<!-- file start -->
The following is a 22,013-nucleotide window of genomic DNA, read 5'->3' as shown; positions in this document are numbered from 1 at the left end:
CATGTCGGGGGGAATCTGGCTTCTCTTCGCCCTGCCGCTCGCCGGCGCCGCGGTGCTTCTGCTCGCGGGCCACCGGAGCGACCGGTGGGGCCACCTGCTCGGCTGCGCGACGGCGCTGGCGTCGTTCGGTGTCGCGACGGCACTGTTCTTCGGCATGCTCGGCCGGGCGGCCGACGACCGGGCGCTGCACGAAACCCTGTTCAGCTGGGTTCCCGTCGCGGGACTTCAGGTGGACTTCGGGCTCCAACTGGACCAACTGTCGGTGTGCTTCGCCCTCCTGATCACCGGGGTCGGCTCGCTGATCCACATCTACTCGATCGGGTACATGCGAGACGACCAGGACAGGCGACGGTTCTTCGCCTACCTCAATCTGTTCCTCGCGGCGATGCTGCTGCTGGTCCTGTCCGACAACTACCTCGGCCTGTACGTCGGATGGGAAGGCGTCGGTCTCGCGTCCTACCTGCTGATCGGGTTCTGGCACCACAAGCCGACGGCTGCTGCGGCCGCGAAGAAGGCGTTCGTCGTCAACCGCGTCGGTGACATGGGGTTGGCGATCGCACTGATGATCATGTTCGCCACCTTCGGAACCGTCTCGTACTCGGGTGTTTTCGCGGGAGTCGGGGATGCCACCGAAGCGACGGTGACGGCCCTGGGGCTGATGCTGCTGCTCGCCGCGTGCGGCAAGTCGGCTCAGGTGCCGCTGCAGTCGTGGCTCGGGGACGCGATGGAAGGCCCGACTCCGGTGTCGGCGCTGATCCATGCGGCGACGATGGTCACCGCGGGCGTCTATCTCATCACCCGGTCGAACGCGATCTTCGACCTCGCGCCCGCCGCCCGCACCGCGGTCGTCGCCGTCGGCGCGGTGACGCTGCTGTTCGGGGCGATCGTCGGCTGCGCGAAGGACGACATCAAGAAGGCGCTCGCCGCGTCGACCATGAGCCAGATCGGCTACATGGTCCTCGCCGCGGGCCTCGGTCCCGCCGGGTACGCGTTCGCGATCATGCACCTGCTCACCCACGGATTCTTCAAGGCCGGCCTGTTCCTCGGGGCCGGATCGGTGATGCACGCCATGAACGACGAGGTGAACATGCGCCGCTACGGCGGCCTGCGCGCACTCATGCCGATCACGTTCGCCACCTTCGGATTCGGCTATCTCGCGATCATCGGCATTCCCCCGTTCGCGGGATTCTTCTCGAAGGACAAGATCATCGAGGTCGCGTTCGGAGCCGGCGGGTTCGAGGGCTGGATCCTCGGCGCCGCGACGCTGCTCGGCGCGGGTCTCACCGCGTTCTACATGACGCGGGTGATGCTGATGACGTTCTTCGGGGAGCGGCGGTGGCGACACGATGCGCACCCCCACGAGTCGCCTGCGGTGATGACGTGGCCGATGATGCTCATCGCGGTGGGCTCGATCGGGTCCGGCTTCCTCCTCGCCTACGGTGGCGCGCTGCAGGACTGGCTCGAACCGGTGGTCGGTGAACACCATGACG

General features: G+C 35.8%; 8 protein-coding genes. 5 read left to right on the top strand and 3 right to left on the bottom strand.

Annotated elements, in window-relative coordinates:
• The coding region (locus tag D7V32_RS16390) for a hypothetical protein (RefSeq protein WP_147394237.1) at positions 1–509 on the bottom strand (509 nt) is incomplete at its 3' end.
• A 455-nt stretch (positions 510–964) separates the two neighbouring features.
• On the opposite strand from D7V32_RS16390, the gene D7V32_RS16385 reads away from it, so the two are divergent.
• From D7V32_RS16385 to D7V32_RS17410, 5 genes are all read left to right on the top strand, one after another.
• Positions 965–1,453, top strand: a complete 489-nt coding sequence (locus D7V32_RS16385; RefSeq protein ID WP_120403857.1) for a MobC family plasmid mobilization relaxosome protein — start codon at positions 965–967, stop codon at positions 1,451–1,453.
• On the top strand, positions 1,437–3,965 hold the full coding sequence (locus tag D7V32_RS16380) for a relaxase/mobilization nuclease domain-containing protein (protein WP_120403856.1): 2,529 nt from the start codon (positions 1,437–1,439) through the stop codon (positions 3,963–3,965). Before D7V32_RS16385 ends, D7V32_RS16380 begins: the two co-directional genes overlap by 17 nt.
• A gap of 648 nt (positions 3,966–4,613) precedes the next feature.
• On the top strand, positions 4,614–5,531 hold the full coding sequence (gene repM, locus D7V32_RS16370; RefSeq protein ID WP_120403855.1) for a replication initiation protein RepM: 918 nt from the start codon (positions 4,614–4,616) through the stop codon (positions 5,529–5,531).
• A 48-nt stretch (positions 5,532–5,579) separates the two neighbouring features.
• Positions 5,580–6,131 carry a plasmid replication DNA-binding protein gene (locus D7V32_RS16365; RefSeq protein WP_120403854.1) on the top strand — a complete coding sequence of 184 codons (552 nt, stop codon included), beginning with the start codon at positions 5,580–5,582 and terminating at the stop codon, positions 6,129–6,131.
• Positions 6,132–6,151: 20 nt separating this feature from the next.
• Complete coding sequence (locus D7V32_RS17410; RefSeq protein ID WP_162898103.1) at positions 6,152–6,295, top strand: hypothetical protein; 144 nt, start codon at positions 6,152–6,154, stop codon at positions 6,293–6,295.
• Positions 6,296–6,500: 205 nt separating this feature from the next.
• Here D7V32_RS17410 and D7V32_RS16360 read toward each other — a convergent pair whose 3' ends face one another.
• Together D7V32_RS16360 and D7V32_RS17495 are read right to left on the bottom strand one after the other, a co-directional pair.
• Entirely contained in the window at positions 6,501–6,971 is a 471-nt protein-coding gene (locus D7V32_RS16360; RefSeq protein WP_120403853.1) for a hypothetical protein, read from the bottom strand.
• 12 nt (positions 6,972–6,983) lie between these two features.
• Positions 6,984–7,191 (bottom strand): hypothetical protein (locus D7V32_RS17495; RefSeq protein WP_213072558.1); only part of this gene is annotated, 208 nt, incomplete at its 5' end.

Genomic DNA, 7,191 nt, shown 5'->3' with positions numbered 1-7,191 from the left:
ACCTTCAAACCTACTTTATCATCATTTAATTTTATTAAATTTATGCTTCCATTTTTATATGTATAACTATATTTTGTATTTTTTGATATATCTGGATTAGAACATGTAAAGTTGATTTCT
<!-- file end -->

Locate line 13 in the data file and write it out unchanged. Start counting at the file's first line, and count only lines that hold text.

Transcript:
• A 48-nt stretch (positions 5,532–5,579) separates the two neighbouring features.